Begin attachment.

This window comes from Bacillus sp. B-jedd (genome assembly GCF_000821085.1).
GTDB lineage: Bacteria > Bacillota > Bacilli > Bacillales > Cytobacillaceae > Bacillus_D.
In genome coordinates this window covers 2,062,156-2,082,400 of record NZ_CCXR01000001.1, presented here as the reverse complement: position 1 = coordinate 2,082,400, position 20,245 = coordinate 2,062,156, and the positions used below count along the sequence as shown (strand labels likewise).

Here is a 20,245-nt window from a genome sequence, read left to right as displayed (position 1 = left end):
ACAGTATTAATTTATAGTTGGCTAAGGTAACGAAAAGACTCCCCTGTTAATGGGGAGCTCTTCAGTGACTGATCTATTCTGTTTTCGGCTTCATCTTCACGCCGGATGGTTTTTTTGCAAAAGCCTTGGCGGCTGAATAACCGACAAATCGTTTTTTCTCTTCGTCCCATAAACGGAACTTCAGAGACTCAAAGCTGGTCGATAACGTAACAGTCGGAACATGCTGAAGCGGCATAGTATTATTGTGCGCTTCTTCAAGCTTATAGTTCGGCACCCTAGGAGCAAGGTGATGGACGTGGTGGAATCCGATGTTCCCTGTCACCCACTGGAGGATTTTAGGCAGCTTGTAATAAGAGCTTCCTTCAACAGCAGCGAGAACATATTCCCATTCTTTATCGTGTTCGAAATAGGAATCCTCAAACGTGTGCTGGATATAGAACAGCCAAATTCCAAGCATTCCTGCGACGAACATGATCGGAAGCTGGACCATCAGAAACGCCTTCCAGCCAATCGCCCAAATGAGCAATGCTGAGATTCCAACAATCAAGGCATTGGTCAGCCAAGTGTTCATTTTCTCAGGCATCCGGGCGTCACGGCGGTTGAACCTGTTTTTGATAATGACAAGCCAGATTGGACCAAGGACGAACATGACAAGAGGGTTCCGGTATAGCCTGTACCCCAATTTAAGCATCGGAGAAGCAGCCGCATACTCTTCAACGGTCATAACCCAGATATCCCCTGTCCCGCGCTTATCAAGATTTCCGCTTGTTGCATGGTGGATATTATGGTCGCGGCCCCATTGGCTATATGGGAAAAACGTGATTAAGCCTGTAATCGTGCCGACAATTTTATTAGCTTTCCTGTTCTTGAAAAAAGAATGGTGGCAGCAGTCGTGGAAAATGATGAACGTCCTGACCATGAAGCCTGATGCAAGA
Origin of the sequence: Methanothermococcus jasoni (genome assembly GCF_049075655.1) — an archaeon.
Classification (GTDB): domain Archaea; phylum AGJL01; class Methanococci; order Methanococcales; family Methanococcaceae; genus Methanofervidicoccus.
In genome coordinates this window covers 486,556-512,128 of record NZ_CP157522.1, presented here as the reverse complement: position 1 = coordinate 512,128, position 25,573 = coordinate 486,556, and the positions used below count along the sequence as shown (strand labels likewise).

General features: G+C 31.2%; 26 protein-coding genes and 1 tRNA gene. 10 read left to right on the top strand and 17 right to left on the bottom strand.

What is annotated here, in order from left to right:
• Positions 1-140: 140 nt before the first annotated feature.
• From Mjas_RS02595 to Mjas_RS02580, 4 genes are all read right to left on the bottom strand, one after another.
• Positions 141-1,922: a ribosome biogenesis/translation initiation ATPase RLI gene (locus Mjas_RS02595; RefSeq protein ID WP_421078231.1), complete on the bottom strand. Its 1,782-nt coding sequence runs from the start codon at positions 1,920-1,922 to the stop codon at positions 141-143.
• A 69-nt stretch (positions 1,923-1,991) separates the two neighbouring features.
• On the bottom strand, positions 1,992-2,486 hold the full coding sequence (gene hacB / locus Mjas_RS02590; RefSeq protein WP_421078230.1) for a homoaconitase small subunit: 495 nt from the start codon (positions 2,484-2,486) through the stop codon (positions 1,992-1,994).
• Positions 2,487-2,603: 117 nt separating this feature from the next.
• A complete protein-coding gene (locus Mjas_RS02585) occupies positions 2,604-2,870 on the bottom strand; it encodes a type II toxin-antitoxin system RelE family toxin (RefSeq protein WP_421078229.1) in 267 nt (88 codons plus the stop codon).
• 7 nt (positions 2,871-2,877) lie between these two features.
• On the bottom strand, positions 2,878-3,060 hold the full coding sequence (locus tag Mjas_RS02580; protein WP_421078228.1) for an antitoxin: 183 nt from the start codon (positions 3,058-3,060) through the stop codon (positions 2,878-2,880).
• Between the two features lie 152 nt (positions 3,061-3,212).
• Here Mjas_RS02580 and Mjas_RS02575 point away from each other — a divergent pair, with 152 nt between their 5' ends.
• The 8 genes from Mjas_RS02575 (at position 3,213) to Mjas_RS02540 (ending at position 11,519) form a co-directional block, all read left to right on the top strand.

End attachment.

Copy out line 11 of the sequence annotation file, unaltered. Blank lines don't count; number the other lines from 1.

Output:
• Positions 1-140: 140 nt before the first annotated feature.